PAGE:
“You need to build customer-centric, game-ified attention traps”
But DRM didn’t prevent music piracy. And, looking back, the fact that the music labels built the DRM and got frustrated that it didn’t work doesn’t tell us much. A bunch of people made some decisions that were inconsequential in the long run.
Why were those decisions inconsequential? Because the answer was still fifteen years away. That answer was: ‘Music is free and you can’t charge for it. Instead, you need to build customer-centric, game-ified attention traps at the scale of the entire world’. Then you eke out some form of platform rent from users.
At the time, there was no way for the music labels to imagine that outcome. And, coming back to the financial markets, I think we are now at a similar place. There’s an intersection of the software that’s being developed on the public blockchains and what the banks are trying to do.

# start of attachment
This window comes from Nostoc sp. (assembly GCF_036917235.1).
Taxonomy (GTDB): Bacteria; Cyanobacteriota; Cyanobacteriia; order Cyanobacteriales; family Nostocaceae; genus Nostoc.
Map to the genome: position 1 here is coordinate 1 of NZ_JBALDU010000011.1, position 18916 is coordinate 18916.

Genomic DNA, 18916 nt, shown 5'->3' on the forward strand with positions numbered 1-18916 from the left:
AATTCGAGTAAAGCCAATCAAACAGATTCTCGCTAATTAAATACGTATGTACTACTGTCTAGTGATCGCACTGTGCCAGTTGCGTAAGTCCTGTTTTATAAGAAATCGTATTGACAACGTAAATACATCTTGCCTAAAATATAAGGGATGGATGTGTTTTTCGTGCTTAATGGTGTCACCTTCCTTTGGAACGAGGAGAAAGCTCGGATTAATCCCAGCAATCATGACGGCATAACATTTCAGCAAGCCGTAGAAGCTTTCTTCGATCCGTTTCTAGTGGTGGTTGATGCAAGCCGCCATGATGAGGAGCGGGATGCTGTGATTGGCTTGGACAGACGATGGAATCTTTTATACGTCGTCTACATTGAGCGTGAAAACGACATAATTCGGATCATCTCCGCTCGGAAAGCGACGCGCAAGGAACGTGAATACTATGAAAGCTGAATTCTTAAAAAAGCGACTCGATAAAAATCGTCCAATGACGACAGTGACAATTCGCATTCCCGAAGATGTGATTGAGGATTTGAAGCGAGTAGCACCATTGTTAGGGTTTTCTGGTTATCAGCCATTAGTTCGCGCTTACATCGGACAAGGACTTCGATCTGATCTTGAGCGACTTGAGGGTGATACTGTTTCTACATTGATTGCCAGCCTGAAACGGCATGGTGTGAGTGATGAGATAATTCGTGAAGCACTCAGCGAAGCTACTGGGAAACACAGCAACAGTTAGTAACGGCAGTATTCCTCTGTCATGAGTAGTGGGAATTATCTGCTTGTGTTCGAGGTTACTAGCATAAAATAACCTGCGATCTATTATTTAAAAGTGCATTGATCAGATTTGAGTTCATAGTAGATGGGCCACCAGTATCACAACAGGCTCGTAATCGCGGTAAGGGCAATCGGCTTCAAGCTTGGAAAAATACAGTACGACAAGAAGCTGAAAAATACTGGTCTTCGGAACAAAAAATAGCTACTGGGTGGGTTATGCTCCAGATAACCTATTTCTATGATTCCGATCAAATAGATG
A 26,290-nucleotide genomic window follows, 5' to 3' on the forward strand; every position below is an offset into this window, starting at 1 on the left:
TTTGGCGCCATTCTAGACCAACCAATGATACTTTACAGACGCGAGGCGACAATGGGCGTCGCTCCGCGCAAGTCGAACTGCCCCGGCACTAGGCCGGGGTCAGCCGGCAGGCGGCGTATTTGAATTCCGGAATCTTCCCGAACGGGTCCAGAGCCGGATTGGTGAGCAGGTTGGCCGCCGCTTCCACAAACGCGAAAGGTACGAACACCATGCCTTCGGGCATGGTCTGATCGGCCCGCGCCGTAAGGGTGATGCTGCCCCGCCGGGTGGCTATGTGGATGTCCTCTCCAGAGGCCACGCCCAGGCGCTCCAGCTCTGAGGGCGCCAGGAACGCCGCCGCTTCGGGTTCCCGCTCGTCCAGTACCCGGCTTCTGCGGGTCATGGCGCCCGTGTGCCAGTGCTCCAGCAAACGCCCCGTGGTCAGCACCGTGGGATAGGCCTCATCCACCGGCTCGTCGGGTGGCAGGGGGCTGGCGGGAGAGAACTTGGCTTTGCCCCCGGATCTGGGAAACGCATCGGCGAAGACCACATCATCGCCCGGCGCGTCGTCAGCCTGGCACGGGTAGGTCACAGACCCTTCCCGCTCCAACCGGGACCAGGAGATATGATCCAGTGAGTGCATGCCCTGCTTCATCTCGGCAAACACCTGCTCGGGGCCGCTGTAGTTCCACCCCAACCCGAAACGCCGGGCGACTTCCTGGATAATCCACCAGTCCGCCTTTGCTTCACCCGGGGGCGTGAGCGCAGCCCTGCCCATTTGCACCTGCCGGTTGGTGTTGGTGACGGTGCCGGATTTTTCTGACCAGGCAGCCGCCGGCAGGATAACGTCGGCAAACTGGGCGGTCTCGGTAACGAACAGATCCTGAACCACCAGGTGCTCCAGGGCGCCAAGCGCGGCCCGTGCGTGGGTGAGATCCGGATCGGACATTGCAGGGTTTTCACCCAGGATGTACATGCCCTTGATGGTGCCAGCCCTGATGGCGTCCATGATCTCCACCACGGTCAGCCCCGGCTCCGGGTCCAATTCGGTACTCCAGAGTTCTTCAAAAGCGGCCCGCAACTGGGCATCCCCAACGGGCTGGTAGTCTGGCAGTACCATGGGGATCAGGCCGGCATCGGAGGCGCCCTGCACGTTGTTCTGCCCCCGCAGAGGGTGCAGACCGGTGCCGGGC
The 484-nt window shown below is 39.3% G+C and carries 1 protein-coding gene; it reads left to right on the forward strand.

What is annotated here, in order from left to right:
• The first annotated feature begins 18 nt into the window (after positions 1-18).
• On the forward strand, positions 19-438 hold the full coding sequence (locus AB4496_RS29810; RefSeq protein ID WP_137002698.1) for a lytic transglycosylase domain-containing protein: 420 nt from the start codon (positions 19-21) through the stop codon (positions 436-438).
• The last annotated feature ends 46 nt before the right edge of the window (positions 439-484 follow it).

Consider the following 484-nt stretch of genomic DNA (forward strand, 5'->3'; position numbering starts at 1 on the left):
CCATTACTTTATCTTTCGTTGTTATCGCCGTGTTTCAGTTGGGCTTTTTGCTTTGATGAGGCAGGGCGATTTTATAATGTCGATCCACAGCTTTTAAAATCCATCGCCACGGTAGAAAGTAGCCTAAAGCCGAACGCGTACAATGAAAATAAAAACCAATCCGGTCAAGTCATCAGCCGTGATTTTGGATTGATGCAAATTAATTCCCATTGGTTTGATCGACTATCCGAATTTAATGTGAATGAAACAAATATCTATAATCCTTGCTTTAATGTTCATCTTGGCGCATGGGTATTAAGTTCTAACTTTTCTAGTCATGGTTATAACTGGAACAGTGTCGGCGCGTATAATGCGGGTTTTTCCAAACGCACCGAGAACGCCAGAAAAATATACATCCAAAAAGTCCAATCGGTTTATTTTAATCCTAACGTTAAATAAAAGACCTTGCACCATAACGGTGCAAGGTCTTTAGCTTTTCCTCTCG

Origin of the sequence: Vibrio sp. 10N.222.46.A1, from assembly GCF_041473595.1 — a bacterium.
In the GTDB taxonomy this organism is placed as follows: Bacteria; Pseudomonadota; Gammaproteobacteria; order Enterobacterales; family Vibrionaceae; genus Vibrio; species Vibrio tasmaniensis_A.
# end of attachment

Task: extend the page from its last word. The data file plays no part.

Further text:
NMR: So are banks heading the same way as the music labels—to the scrapheap? And who will be the financial industry’s Spotify?
Sokolin: I think that the banks are much better actors than the DRM vendors in they are trying to catalyse and participate in the process. But we’re too many steps away for anyone to really know the final outcome.
How far ahead can we see? If someone’s super-good, like Elon Musk or Jeff Bezos, and they have massive proprietary information around which to make decisions, maybe they’ll see three steps ahead in this process. But no one can see twenty steps ahead.
NMR: Can you imagine what the next few steps might be?
Sokolin: Within two years we’ll see a bunch of small-to-mid-sized security token offerings representing private equity, real estate and some real assets.